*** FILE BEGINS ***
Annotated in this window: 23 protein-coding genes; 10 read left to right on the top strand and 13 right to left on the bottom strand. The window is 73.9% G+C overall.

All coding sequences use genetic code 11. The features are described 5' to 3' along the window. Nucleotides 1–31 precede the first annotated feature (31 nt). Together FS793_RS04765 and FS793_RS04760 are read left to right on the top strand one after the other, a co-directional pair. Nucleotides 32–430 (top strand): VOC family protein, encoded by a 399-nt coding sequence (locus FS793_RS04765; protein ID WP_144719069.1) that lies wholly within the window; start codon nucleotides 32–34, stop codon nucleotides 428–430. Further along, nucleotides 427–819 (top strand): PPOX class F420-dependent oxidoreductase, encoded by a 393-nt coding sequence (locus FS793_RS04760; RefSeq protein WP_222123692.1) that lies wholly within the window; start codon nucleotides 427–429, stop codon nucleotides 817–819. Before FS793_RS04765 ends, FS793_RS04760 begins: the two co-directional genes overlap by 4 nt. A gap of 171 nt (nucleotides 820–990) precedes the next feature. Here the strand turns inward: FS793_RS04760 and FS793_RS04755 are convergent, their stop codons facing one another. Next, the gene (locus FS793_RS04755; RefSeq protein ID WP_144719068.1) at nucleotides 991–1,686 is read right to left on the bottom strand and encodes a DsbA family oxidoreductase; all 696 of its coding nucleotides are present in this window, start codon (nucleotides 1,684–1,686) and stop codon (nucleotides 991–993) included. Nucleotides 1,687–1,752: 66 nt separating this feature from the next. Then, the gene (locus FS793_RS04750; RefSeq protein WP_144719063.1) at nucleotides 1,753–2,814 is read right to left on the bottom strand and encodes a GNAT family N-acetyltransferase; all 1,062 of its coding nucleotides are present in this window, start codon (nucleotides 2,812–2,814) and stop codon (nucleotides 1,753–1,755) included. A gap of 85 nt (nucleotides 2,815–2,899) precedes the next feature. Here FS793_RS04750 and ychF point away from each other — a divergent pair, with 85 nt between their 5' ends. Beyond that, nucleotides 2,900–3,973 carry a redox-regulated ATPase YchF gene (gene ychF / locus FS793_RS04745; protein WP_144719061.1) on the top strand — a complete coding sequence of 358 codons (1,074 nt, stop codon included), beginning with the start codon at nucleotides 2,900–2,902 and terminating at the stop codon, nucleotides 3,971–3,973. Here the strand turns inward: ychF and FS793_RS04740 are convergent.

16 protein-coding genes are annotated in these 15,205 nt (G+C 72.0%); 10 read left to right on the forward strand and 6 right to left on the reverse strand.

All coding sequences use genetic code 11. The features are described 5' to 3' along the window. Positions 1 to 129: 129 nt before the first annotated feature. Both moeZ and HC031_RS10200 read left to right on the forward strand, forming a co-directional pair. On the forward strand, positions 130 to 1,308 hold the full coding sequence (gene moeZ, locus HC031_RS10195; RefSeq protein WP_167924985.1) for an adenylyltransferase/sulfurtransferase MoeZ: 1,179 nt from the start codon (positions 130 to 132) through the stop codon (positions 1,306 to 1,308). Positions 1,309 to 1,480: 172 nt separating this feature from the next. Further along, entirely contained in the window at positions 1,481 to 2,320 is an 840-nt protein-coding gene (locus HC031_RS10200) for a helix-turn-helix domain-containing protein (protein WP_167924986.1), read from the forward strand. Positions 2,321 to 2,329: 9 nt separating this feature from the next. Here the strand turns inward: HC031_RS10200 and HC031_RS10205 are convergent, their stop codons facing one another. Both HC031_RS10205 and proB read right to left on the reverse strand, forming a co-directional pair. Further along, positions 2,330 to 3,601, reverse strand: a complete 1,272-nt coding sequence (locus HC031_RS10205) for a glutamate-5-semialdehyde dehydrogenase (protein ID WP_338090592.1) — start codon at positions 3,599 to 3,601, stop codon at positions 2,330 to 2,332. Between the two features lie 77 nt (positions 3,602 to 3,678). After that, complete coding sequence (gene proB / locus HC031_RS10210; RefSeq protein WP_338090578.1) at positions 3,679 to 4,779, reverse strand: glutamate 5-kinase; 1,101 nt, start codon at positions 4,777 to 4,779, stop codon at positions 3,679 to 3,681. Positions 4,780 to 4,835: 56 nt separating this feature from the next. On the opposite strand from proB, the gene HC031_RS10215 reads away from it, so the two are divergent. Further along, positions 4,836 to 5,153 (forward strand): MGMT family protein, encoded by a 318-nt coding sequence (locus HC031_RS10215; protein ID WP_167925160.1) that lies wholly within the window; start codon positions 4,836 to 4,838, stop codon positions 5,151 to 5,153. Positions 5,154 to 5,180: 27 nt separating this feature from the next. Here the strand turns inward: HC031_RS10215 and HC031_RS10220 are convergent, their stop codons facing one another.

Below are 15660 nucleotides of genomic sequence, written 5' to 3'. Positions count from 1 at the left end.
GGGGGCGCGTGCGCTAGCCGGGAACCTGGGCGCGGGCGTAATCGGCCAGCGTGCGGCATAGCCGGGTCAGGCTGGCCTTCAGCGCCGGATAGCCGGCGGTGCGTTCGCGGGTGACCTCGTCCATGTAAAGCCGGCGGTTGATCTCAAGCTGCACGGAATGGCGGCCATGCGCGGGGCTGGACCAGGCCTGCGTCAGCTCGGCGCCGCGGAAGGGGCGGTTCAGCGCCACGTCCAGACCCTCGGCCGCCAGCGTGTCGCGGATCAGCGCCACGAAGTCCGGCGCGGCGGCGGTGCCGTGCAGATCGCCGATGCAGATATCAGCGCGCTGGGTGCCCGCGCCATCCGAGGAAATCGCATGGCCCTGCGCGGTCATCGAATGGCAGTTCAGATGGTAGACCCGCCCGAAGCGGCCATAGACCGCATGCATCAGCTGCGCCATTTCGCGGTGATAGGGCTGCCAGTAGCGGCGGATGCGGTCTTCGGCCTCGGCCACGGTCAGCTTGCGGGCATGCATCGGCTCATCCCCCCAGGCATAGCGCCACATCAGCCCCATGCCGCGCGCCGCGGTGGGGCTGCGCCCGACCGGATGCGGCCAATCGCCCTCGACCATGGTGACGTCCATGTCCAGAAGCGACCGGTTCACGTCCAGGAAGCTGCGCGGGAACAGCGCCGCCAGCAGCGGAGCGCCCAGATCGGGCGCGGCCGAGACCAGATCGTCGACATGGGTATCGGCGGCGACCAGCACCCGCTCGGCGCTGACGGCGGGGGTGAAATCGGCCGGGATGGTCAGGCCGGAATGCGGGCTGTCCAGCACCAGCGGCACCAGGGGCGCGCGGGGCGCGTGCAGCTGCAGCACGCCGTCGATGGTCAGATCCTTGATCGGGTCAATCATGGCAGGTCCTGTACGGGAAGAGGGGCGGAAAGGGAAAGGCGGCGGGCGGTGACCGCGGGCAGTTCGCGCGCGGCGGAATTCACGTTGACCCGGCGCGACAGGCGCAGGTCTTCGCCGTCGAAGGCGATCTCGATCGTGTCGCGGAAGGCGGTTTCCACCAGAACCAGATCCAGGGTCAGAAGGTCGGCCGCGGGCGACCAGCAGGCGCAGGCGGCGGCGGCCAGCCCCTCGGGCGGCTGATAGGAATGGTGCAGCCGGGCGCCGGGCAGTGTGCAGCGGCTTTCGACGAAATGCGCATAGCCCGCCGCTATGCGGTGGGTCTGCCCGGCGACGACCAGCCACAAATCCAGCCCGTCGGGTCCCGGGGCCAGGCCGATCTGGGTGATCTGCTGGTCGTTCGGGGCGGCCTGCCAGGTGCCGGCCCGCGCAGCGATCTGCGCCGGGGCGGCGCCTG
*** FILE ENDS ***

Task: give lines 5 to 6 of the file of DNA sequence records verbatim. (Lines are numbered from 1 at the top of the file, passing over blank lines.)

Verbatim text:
Below are 15660 nucleotides of genomic sequence, written 5' to 3'. Positions count from 1 at the left end.
GGGGGCGCGTGCGCTAGCCGGGAACCTGGGCGCGGGCGTAATCGGCCAGCGTGCGGCATAGCCGGGTCAGGCTGGCCTTCAGCGCCGGATAGCCGGCGGTGCGTTCGCGGGTGACCTCGTCCATGTAAAGCCGGCGGTTGATCTCAAGCTGCACGGAATGGCGGCCATGCGCGGGGCTGGACCAGGCCTGCGTCAGCTCGGCGCCGCGGAAGGGGCGGTTCAGCGCCACGTCCAGACCCTCGGCCGCCAGCGTGTCGCGGATCAGCGCCACGAAGTCCGGCGCGGCGGCGGTGCCGTGCAGATCGCCGATGCAGATATCAGCGCGCTGGGTGCCCGCGCCATCCGAGGAAATCGCATGGCCCTGCGCGGTCATCGAATGGCAGTTCAGATGGTAGACCCGCCCGAAGCGGCCATAGACCGCATGCATCAGCTGCGCCATTTCGCGGTGATAGGGCTGCCAGTAGCGGCGGATGCGGTCTTCGGCCTCGGCCACGGTCAGCTTGCGGGCATGCATCGGCTCATCCCCCCAGGCATAGCGCCACATCAGCCCCATGCCGCGCGCCGCGGTGGGGCTGCGCCCGACCGGATGCGGCCAATCGCCCTCGACCATGGTGACGTCCATGTCCAGAAGCGACCGGTTCACGTCCAGGAAGCTGCGCGGGAACAGCGCCGCCAGCAGCGGAGCGCCCAGATCGGGCGCGGCCGAGACCAGATCGTCGACATGGGTATCGGCGGCGACCAGCACCCGCTCGGCGCTGACGGCGGGGGTGAAATCGGCCGGGATGGTCAGGCCGGAATGCGGGCTGTCCAGCACCAGCGGCACCAGGGGCGCGCGGGGCGCGTGCAGCTGCAGCACGCCGTCGATGGTCAGATCCTTGATCGGGTCAATCATGGCAGGTCCTGTACGGGAAGAGGGGCGGAAAGGGAAAGGCGGCGGGCGGTGACCGCGGGCAGTTCGCGCGCGGCGGAATTCACGTTGACCCGGCGCGACAGGCGCAGGTCTTCGCCGTCGAAGGCGATCTCGATCGTGTCGCGGAAGGCGGTTTCCACCAGAACCAGATCCAGGGTCAGAAGGTCGGCCGCGGGCGACCAGCAGGCGCAGGCGGCGGCGGCCAGCCCCTCGGGCGGCTGATAGGAATGGTGCAGCCGGGCGCCGGGCAGTGTGCAGCGGCTTTCGACGAAATGCGCATAGCCCGCCGCTATGCGGTGGGTCTGCCCGGCGACGACCAGCCACAAATCCAGCCCGTCGGGTCCCGGGGCCAGGCCGATCTGGGTGATCTGCTGGTCGTTCGGGGCGGCCTGCCAGGTGCCGGCCCGCGCAGCGATCTGCGCCGGGGCGGCGCCTG